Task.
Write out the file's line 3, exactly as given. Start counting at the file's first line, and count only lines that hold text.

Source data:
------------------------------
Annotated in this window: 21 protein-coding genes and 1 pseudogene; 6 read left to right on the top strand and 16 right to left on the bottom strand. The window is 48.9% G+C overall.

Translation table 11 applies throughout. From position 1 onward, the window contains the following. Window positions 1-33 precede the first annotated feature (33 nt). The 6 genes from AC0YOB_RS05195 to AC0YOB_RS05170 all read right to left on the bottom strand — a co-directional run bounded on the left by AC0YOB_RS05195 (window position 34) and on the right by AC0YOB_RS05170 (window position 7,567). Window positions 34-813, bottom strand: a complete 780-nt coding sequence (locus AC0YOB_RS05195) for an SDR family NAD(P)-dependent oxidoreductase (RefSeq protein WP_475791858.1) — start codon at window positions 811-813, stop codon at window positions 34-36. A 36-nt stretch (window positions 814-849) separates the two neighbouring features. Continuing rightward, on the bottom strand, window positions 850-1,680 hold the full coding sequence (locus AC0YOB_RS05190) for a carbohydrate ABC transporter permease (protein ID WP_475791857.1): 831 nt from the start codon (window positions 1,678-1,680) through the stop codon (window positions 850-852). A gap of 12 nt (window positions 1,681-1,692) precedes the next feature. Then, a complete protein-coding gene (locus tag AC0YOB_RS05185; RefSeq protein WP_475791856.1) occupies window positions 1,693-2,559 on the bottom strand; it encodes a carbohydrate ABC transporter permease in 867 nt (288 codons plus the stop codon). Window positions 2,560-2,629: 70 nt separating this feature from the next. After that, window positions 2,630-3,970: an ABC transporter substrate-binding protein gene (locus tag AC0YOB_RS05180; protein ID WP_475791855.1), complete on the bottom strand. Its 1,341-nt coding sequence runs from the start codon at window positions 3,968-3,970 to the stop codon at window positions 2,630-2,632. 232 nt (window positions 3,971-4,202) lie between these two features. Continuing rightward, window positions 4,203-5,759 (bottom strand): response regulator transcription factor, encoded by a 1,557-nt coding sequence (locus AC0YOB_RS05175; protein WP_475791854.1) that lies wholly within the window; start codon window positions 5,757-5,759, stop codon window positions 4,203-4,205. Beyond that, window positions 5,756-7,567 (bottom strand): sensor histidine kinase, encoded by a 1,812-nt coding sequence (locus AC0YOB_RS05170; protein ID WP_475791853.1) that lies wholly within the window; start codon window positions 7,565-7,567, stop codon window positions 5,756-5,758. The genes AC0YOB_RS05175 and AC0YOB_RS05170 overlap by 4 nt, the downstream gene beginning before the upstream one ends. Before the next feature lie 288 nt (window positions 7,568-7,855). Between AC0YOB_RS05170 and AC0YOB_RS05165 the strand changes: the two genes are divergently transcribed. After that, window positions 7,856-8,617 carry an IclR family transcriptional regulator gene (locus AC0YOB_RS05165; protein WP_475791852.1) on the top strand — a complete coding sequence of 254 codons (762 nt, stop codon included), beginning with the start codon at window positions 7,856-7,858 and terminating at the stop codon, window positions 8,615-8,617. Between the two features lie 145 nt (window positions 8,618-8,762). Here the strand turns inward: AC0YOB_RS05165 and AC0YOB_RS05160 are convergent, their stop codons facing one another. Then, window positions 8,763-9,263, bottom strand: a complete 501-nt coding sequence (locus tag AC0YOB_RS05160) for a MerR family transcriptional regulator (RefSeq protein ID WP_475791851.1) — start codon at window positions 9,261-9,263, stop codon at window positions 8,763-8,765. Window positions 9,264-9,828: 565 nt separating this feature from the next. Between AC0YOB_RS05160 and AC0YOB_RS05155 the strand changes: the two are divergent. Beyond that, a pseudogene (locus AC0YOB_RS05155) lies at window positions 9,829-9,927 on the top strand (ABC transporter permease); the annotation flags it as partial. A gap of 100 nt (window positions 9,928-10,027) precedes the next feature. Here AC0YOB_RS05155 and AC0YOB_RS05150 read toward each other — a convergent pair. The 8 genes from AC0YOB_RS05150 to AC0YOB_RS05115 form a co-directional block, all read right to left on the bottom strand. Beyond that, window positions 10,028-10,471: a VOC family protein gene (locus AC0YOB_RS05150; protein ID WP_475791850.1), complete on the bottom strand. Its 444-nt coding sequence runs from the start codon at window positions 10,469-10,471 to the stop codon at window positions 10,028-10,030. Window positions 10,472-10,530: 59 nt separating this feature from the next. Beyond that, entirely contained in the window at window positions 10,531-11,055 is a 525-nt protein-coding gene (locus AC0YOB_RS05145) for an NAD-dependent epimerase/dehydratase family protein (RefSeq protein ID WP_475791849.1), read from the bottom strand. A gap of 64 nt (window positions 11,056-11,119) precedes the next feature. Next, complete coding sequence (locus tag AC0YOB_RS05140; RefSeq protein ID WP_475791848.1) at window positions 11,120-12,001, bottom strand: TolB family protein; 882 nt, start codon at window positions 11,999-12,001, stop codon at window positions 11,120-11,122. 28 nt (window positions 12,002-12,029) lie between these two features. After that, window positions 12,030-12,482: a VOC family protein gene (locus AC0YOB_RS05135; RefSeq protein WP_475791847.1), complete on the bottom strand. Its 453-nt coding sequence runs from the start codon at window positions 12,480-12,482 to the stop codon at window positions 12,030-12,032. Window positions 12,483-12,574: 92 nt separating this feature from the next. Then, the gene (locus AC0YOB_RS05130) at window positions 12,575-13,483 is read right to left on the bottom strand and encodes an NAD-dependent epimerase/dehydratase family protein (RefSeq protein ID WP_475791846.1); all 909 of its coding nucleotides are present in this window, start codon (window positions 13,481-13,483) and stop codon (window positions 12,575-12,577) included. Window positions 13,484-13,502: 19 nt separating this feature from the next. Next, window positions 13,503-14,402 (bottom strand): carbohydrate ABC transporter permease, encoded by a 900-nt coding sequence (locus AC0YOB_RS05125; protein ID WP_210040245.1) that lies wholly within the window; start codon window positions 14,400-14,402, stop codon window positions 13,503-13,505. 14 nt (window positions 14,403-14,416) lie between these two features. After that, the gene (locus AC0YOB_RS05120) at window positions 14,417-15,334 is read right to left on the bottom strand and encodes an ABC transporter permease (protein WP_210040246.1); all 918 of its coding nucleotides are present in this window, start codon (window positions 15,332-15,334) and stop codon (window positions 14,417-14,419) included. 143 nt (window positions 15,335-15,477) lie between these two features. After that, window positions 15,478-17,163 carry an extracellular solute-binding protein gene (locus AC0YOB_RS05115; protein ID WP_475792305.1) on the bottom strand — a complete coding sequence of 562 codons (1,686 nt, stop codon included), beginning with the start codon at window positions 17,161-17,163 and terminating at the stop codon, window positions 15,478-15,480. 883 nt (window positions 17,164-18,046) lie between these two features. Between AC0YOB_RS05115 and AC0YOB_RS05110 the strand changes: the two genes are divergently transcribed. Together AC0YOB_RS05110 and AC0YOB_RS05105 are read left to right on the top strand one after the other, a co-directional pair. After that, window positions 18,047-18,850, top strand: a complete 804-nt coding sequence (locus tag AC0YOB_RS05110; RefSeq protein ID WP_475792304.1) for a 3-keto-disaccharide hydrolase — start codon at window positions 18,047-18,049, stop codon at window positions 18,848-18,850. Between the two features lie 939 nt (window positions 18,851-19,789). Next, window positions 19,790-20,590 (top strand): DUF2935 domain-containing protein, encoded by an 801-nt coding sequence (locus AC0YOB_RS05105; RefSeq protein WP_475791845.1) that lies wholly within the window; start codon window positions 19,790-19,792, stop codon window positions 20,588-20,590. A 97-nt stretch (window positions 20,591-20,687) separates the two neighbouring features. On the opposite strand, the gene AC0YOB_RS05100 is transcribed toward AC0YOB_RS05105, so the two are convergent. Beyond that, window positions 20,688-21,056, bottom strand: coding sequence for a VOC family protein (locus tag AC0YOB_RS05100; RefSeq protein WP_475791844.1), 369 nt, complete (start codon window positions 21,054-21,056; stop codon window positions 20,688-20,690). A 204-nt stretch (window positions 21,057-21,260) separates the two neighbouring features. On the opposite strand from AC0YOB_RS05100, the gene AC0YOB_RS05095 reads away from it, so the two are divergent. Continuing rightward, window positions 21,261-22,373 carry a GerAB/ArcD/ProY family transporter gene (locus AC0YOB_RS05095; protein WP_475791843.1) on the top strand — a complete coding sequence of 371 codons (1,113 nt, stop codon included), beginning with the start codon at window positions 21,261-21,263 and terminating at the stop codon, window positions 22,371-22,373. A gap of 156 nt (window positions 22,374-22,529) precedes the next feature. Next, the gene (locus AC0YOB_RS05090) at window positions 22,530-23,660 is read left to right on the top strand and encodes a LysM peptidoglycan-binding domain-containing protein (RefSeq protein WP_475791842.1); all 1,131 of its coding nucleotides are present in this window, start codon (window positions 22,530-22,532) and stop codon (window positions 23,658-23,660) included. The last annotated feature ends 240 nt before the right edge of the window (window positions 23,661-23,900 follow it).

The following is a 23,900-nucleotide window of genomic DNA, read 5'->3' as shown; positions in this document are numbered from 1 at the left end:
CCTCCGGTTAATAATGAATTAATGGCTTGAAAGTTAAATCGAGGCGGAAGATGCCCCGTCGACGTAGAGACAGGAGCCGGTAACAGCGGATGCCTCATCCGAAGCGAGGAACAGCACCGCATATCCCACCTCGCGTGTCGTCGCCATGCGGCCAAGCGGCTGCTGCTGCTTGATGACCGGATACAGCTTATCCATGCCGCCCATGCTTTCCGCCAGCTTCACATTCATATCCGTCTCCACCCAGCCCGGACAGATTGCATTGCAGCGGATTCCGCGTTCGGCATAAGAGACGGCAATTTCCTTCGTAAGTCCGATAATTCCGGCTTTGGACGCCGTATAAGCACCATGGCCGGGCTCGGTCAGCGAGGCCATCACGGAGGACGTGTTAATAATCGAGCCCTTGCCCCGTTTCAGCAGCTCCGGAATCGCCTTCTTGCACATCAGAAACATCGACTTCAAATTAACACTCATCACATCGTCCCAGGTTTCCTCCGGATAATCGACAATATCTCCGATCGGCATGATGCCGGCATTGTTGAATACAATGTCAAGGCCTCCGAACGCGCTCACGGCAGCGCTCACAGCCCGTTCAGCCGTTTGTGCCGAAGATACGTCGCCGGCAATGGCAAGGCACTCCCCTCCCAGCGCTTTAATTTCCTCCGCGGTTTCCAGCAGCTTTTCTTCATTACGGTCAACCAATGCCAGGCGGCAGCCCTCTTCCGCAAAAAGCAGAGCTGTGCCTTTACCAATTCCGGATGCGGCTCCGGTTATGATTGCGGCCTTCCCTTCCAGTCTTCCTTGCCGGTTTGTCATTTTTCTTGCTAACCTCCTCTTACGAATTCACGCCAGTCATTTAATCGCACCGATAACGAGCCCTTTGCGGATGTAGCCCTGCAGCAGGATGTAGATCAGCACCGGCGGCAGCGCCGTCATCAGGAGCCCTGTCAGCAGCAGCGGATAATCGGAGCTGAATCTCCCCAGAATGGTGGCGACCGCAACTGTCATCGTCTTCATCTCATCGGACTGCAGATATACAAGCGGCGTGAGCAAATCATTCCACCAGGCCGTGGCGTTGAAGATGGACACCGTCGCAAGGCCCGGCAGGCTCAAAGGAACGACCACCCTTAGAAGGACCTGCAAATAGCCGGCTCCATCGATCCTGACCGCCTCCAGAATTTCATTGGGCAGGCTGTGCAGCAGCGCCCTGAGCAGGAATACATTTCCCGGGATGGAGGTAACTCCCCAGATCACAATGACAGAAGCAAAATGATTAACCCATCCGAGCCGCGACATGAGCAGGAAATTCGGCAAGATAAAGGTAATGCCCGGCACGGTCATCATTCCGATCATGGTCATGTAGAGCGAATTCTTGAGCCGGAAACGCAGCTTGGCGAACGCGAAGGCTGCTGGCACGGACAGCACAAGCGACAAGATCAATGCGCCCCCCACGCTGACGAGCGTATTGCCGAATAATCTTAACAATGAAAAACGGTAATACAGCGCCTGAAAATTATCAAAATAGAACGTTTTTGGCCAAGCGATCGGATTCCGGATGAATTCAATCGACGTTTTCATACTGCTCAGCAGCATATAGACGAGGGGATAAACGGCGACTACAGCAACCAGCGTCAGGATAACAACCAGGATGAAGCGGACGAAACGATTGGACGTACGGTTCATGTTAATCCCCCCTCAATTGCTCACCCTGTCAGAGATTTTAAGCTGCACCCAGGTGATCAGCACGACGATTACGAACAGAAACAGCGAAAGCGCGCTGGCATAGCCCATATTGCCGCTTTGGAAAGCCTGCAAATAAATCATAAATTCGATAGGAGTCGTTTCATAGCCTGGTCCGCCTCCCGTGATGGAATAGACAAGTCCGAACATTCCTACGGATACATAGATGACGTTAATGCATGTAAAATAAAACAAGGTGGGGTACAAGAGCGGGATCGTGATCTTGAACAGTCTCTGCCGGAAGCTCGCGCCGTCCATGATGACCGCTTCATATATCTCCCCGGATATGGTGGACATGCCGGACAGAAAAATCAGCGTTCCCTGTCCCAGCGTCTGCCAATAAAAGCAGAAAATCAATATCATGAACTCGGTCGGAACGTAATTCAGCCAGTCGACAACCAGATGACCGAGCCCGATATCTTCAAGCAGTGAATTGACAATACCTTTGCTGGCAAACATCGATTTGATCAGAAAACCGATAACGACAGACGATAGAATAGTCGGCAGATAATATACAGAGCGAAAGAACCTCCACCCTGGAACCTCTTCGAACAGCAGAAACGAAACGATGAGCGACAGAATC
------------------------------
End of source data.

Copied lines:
The following is a 23,900-nucleotide window of genomic DNA, read 5'->3' as shown; positions in this document are numbered from 1 at the left end: